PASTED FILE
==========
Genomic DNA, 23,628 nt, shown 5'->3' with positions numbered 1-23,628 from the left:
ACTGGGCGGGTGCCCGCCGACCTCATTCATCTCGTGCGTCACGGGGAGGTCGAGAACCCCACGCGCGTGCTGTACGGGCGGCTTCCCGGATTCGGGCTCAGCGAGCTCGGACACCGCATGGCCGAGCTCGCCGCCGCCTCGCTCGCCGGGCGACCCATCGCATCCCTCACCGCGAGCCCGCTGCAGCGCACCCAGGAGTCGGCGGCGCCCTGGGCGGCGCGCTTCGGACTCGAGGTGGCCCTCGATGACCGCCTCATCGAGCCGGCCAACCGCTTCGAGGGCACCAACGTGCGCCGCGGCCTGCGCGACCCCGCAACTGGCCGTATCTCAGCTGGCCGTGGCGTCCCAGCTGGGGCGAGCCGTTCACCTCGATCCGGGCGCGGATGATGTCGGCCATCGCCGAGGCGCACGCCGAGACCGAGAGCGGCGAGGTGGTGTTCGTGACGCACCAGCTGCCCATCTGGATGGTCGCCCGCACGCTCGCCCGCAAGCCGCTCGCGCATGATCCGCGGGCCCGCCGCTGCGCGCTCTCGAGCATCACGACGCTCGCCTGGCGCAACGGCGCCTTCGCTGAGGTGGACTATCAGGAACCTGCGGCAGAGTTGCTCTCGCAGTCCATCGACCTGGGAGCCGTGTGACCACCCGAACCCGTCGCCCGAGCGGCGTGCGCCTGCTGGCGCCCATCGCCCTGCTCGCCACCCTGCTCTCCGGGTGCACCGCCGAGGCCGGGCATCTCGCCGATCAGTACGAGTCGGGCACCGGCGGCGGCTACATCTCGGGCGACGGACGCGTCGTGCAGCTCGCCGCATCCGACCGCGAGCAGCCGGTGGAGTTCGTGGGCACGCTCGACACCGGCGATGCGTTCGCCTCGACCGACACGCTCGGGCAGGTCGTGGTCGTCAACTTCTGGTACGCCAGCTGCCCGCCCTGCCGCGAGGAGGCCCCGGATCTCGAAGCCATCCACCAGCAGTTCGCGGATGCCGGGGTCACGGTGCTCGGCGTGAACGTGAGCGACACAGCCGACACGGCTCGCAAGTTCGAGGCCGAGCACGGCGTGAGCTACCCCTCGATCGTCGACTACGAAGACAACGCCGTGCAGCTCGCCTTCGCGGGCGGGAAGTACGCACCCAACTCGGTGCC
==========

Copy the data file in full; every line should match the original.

Genomic DNA, 23,628 nt, shown 5'->3' with positions numbered 1-23,628 from the left:
ACTGGGCGGGTGCCCGCCGACCTCATTCATCTCGTGCGTCACGGGGAGGTCGAGAACCCCACGCGCGTGCTGTACGGGCGGCTTCCCGGATTCGGGCTCAGCGAGCTCGGACACCGCATGGCCGAGCTCGCCGCCGCCTCGCTCGCCGGGCGACCCATCGCATCCCTCACCGCGAGCCCGCTGCAGCGCACCCAGGAGTCGGCGGCGCCCTGGGCGGCGCGCTTCGGACTCGAGGTGGCCCTCGATGACCGCCTCATCGAGCCGGCCAACCGCTTCGAGGGCACCAACGTGCGCCGCGGCCTGCGCGACCCCGCAACTGGCCGTATCTCAGCTGGCCGTGGCGTCCCAGCTGGGGCGAGCCGTTCACCTCGATCCGGGCGCGGATGATGTCGGCCATCGCCGAGGCGCACGCCGAGACCGAGAGCGGCGAGGTGGTGTTCGTGACGCACCAGCTGCCCATCTGGATGGTCGCCCGCACGCTCGCCCGCAAGCCGCTCGCGCATGATCCGCGGGCCCGCCGCTGCGCGCTCTCGAGCATCACGACGCTCGCCTGGCGCAACGGCGCCTTCGCTGAGGTGGACTATCAGGAACCTGCGGCAGAGTTGCTCTCGCAGTCCATCGACCTGGGAGCCGTGTGACCACCCGAACCCGTCGCCCGAGCGGCGTGCGCCTGCTGGCGCCCATCGCCCTGCTCGCCACCCTGCTCTCCGGGTGCACCGCCGAGGCCGGGCATCTCGCCGATCAGTACGAGTCGGGCACCGGCGGCGGCTACATCTCGGGCGACGGACGCGTCGTGCAGCTCGCCGCATCCGACCGCGAGCAGCCGGTGGAGTTCGTGGGCACGCTCGACACCGGCGATGCGTTCGCCTCGACCGACACGCTCGGGCAGGTCGTGGTCGTCAACTTCTGGTACGCCAGCTGCCCGCCCTGCCGCGAGGAGGCCCCGGATCTCGAAGCCATCCACCAGCAGTTCGCGGATGCCGGGGTCACGGTGCTCGGCGTGAACGTGAGCGACACAGCCGACACGGCTCGCAAGTTCGAGGCCGAGCACGGCGTGAGCTACCCCTCGATCGTCGACTACGAAGACAACGCCGTGCAGCTCGCCTTCGCGGGCGGGAAGTACGCACCCAACTCGGTGCC